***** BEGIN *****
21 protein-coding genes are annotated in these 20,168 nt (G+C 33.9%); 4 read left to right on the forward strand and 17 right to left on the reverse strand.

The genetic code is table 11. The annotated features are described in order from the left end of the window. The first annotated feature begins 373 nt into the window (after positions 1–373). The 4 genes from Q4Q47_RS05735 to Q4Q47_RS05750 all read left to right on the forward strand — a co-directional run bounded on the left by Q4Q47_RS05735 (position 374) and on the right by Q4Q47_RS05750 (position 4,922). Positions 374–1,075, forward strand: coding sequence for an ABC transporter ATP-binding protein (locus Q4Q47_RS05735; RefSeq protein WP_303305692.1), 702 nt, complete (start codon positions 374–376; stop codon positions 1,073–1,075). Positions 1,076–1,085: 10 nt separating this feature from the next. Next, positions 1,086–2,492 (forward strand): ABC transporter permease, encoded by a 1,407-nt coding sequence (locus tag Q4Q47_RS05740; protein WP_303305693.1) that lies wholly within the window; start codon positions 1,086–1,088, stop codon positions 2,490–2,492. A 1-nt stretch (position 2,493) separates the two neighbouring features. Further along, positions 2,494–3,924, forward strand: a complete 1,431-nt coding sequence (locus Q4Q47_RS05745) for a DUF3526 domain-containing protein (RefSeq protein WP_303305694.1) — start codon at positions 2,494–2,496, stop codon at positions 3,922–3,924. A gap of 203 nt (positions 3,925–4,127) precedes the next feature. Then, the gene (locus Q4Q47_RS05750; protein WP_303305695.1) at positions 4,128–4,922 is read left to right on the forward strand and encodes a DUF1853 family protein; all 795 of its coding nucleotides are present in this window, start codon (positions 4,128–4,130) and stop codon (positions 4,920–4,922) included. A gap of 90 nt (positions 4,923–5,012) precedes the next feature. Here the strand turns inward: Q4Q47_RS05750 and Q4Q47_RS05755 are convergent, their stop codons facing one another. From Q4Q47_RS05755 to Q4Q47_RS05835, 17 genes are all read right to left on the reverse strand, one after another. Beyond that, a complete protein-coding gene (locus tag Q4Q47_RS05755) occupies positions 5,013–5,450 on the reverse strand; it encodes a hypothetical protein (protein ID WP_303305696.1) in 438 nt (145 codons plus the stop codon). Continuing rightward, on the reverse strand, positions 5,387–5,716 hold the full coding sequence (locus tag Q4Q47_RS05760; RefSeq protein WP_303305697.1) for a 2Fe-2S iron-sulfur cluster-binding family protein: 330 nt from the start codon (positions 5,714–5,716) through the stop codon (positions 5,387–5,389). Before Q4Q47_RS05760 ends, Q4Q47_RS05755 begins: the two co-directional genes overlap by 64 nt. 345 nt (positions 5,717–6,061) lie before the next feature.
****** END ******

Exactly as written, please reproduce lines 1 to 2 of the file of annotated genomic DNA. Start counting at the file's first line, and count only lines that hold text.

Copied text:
21 protein-coding genes are annotated in these 20,168 nt (G+C 33.9%); 4 read left to right on the forward strand and 17 right to left on the reverse strand.

The genetic code is table 11. The annotated features are described in order from the left end of the window. The first annotated feature begins 373 nt into the window (after positions 1–373). The 4 genes from Q4Q47_RS05735 to Q4Q47_RS05750 all read left to right on the forward strand — a co-directional run bounded on the left by Q4Q47_RS05735 (position 374) and on the right by Q4Q47_RS05750 (position 4,922). Positions 374–1,075, forward strand: coding sequence for an ABC transporter ATP-binding protein (locus Q4Q47_RS05735; RefSeq protein WP_303305692.1), 702 nt, complete (start codon positions 374–376; stop codon positions 1,073–1,075). Positions 1,076–1,085: 10 nt separating this feature from the next. Next, positions 1,086–2,492 (forward strand): ABC transporter permease, encoded by a 1,407-nt coding sequence (locus tag Q4Q47_RS05740; protein WP_303305693.1) that lies wholly within the window; start codon positions 1,086–1,088, stop codon positions 2,490–2,492. A 1-nt stretch (position 2,493) separates the two neighbouring features. Further along, positions 2,494–3,924, forward strand: a complete 1,431-nt coding sequence (locus Q4Q47_RS05745) for a DUF3526 domain-containing protein (RefSeq protein WP_303305694.1) — start codon at positions 2,494–2,496, stop codon at positions 3,922–3,924. A gap of 203 nt (positions 3,925–4,127) precedes the next feature. Then, the gene (locus Q4Q47_RS05750; protein WP_303305695.1) at positions 4,128–4,922 is read left to right on the forward strand and encodes a DUF1853 family protein; all 795 of its coding nucleotides are present in this window, start codon (positions 4,128–4,130) and stop codon (positions 4,920–4,922) included. A gap of 90 nt (positions 4,923–5,012) precedes the next feature. Here the strand turns inward: Q4Q47_RS05750 and Q4Q47_RS05755 are convergent, their stop codons facing one another. From Q4Q47_RS05755 to Q4Q47_RS05835, 17 genes are all read right to left on the reverse strand, one after another. Beyond that, a complete protein-coding gene (locus tag Q4Q47_RS05755) occupies positions 5,013–5,450 on the reverse strand; it encodes a hypothetical protein (protein ID WP_303305696.1) in 438 nt (145 codons plus the stop codon). Continuing rightward, on the reverse strand, positions 5,387–5,716 hold the full coding sequence (locus tag Q4Q47_RS05760; RefSeq protein WP_303305697.1) for a 2Fe-2S iron-sulfur cluster-binding family protein: 330 nt from the start codon (positions 5,714–5,716) through the stop codon (positions 5,387–5,389). Before Q4Q47_RS05760 ends, Q4Q47_RS05755 begins: the two co-directional genes overlap by 64 nt. 345 nt (positions 5,717–6,061) lie before the next feature.